The obtained results demonstrated that the TDWW, although rather recalcitrant to biological treatment, is found as the most suitable effluent to generate electric current using hypersaline sediment as a source of tenacious and exoelectrogen biocatalysts.

CV was used as a tool to confirm the presence of electroactive biofilm on the electrode surface. Results from CV tests for the four different bioanodes are shown in Figure 2. The initial CVs of the TDWW (negative control) and TDWWS1, S2, and S3 on the porous carbon felt electrode clearly showed the absence of an electroactive biofilm due to the fate shape of the voltammogram from 0.0 to +0.3 V. Interestingly from 0.0 to −0.6, a sharp decrease of the current was observed very likely due to the electrochemical reduction of some compounds in the medium. Another CV cycles were performed when the maximum values of the current density were reached for all reactors (turnover CVs). For the TDWW, no noticeable change from its initial state is visible, confirming the total absence of development of an electroactive biofilm on the corresponding carbon felt electrode. On the other hand, for the other samples, TDWWS1, S2, and S3, a remarkable difference in the general shape of the turnover CVs is identified compared with their initial states and with the TDWW.

FIGURE 2
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Figure 2. Cyclic voltammetry performed in different conditions: (A) CV of porous carbon felt electrode immersed in TDWW; (B–D) CV of porous carbon felt electrode immersed in TDWW and HSCE sediment obtained at two different times: CVI (–): at the beginning of the experiment; CVM (–) at maximum current density.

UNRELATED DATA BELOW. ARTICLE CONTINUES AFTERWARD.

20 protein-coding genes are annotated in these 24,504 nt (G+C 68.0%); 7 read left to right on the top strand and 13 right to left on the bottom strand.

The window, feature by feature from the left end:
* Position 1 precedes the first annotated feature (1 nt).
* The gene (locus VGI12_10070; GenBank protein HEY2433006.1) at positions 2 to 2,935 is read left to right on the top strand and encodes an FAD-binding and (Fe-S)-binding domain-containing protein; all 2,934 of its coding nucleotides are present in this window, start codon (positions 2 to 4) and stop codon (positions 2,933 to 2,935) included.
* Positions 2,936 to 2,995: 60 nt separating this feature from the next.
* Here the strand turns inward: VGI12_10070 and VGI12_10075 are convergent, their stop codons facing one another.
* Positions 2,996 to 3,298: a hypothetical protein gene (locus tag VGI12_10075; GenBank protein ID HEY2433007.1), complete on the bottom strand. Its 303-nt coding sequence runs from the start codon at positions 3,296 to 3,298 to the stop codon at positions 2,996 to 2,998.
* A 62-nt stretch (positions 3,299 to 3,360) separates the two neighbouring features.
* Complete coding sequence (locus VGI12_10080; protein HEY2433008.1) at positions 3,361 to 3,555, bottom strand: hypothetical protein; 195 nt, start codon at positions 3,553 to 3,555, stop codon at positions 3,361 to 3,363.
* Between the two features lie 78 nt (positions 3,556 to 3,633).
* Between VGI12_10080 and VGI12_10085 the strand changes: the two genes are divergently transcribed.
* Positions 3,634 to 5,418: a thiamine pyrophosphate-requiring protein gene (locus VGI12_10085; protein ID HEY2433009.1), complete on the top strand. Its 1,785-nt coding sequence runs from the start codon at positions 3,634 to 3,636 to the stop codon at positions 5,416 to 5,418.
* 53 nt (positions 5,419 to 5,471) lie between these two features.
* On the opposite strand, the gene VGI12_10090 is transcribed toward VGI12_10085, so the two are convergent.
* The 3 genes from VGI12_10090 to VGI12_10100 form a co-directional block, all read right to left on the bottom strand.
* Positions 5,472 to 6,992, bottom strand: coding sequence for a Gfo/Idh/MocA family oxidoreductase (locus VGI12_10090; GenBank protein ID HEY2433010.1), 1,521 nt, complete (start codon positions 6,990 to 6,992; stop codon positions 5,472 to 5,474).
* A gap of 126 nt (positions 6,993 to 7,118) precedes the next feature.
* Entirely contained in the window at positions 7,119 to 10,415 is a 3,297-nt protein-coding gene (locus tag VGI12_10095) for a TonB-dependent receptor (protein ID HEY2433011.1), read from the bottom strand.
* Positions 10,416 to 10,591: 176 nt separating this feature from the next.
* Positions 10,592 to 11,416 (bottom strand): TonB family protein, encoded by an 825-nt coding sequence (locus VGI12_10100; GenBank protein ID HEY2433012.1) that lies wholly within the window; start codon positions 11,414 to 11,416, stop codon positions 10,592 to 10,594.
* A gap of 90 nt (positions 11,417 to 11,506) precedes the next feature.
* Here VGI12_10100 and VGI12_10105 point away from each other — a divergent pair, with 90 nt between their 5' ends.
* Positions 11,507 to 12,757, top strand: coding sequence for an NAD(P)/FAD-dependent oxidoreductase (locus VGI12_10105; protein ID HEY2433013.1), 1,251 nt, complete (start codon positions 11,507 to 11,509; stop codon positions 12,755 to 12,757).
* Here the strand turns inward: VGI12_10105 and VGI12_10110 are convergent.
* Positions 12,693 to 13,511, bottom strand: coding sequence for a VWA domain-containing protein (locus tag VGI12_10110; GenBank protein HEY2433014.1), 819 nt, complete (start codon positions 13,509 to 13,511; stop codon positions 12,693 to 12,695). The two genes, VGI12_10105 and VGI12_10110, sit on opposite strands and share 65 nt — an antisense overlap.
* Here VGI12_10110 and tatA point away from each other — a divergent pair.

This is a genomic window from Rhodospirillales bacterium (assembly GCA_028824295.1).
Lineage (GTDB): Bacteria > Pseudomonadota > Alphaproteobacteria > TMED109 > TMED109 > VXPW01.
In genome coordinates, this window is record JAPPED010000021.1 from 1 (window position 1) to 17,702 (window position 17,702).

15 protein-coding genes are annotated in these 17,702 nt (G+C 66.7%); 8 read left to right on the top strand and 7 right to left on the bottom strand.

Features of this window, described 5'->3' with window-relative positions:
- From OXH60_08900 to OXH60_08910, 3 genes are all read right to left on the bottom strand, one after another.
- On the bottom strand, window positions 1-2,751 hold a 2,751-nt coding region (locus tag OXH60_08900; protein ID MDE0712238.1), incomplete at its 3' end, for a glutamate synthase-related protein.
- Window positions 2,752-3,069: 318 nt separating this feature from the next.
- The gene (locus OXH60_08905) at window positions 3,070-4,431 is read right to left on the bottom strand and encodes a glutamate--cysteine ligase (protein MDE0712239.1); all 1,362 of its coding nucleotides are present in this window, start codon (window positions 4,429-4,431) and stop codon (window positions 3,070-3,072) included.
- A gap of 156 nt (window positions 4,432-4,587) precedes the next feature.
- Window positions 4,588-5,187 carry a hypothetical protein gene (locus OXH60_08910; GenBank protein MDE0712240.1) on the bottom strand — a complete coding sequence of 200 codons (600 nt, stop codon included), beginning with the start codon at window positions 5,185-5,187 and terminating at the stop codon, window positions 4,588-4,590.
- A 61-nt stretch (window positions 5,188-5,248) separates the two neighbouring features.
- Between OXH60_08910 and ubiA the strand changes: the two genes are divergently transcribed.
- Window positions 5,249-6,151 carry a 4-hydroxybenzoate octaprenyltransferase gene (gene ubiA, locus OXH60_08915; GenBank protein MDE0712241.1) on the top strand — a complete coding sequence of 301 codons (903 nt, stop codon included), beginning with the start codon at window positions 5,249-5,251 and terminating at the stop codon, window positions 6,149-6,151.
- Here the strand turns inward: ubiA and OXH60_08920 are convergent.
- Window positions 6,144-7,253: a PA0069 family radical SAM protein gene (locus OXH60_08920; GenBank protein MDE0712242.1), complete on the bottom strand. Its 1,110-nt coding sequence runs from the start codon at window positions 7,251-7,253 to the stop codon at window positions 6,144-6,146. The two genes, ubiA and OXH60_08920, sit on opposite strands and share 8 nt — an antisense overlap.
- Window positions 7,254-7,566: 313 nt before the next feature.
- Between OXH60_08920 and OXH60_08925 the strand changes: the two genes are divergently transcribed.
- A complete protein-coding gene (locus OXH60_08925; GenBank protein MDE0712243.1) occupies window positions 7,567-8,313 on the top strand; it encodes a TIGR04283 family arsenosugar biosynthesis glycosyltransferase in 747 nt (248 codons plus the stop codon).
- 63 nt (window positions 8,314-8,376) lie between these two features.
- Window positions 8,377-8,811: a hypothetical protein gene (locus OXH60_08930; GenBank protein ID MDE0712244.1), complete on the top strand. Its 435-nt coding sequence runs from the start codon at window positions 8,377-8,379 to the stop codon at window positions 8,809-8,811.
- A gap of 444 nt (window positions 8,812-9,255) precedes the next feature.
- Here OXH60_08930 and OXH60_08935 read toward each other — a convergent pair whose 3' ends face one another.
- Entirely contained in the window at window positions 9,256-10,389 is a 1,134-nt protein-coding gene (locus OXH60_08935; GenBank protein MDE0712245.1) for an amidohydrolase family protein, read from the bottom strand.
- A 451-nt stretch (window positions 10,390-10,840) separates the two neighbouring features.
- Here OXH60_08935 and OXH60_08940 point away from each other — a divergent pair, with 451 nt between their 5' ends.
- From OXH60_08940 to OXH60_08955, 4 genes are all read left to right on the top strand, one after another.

All three TDWWs turnover CVs have a zero current potential very close to −0.4 V/SCE. Below this potential, a reduction current is detected that increases to the lower potential limit of −0.6 V/SCE. This reduction current is a less pronounced residual of the same reduction phenomenon(s) observed on all electrodes at t = 0.

Concerning the visible oxidation current for potentials higher than −0.4 V/SCE, it is constantly increasing from −0.4 to −0.1 V or even 0.0 V/SCE. Beyond these potential values, i.e., for potentials more positive than −0.1 V or 0.0 V/SCE, the maximum speed of the exchange current is reached, and a current plateau is therefore observable between −0.1 V and +0.3 V/SCE. The current density even tends to decrease over this anode potential range in the case of Figures 2B,D because the scanning speed is certainly too fast to ensure a steady state of bacterial metabolic phenomena limiting the production of the electron flow.

In sum, the CV results clearly indicate the establishment of a biofilm with electrocatalytic properties on the carbon felt electrodes, as well as a successful enrichment of this electroactive biofilm with bacteria capable of using electron acceptor electrodes (Harnisch and Freguia, 2012; Rimboud et al., 2014). The hysteresis identified between the forward and return curves of the CVS (Figures 2B–D) is classic of bioanodes formed in saline or hypersaline environments (Erable and Bergel, 2009; Rousseau et al., 2014), where capacitive phenomena related to the high ionic charge of the electrolyte and especially the capacity of the electrode material and electroactive biofilm couple coexist.

COD Measurement

Table 1 indicates that reactors inoculated with HSCE showed satisfactory performance in terms of both current production and COD removal that were about 12.5 ± 0.2 A/m2 and 91 ± 3%, respectively. Interestingly, these reactors demonstrated COD removal proportional to the production of current generation. However, COD removal in the reactor not inoculated with HSCE was much lower, i.e., 42.3%, than those in the inoculated reactors, and the production of the current also remains very low. For bioremediation of wastewater containing recalcitrant pollutants, these findings revealed that reactors inoculated with HSCE were found to be comparatively higher in COD removal efficiency than other textile wastewater treatments, such as (i) anaerobic internal circulation reactor (COD removal = 87%), (ii) Fenton's process with and without pH adjustment where COD removal was 89 and 33%, respectively (Hayat et al., 2015), and (iii) the combination of homogenization decantation and membrane treatments (COD removal = 66%) (Buscio et al., 2015).

TABLE 1
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Table 1. COD removal efficiency of TDWW from different reactors.